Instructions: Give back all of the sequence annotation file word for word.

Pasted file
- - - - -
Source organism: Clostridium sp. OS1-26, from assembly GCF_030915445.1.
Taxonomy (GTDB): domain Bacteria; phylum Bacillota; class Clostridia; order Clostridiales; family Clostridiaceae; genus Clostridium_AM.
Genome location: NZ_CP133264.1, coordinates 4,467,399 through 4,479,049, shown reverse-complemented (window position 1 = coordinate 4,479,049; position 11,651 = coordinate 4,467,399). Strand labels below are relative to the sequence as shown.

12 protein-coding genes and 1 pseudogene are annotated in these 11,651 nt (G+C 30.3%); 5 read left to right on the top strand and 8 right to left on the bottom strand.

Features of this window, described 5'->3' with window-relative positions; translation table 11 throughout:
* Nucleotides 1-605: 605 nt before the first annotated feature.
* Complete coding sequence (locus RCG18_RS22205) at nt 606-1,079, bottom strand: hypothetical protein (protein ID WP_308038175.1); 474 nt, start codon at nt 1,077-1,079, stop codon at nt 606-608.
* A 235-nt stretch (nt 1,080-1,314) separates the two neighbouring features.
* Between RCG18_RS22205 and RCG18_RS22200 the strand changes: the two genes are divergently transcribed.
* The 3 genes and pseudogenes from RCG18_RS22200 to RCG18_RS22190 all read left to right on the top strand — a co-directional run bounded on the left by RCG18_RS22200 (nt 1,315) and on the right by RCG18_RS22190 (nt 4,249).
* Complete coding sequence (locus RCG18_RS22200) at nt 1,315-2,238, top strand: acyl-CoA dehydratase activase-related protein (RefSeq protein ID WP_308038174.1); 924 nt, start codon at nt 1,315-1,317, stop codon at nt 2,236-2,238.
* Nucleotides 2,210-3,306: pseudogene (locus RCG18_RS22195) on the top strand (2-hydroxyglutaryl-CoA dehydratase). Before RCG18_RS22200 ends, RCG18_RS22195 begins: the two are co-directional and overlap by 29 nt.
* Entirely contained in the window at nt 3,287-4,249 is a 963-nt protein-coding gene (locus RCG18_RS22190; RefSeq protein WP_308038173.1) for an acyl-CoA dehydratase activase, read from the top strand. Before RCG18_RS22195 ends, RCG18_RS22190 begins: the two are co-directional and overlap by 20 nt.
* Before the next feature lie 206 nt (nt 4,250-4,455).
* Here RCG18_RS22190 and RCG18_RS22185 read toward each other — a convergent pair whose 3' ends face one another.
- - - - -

Source organism: Clostridium sp. OS1-26, from assembly GCF_030915445.1.
Taxonomy (GTDB): domain Bacteria; phylum Bacillota; class Clostridia; order Clostridiales; family Clostridiaceae; genus Clostridium_AM.
Genome location: NZ_CP133264.1, coordinates 4,467,399 through 4,479,049, shown reverse-complemented (window position 1 = coordinate 4,479,049; position 11,651 = coordinate 4,467,399). Strand labels below are relative to the sequence as shown.

12 protein-coding genes and 1 pseudogene are annotated in these 11,651 nt (G+C 30.3%); 5 read left to right on the top strand and 8 right to left on the bottom strand.

Features of this window, described 5'->3' with window-relative positions; translation table 11 throughout:
* Nucleotides 1-605: 605 nt before the first annotated feature.
* Complete coding sequence (locus RCG18_RS22205) at nt 606-1,079, bottom strand: hypothetical protein (protein ID WP_308038175.1); 474 nt, start codon at nt 1,077-1,079, stop codon at nt 606-608.
* A 235-nt stretch (nt 1,080-1,314) separates the two neighbouring features.
* Between RCG18_RS22205 and RCG18_RS22200 the strand changes: the two genes are divergently transcribed.
* The 3 genes and pseudogenes from RCG18_RS22200 to RCG18_RS22190 all read left to right on the top strand — a co-directional run bounded on the left by RCG18_RS22200 (nt 1,315) and on the right by RCG18_RS22190 (nt 4,249).
* Complete coding sequence (locus RCG18_RS22200) at nt 1,315-2,238, top strand: acyl-CoA dehydratase activase-related protein (RefSeq protein ID WP_308038174.1); 924 nt, start codon at nt 1,315-1,317, stop codon at nt 2,236-2,238.
* Nucleotides 2,210-3,306: pseudogene (locus RCG18_RS22195) on the top strand (2-hydroxyglutaryl-CoA dehydratase). Before RCG18_RS22200 ends, RCG18_RS22195 begins: the two are co-directional and overlap by 29 nt.
* Entirely contained in the window at nt 3,287-4,249 is a 963-nt protein-coding gene (locus RCG18_RS22190; RefSeq protein WP_308038173.1) for an acyl-CoA dehydratase activase, read from the top strand. Before RCG18_RS22195 ends, RCG18_RS22190 begins: the two are co-directional and overlap by 20 nt.
* Before the next feature lie 206 nt (nt 4,250-4,455).
* Here RCG18_RS22190 and RCG18_RS22185 read toward each other — a convergent pair whose 3' ends face one another.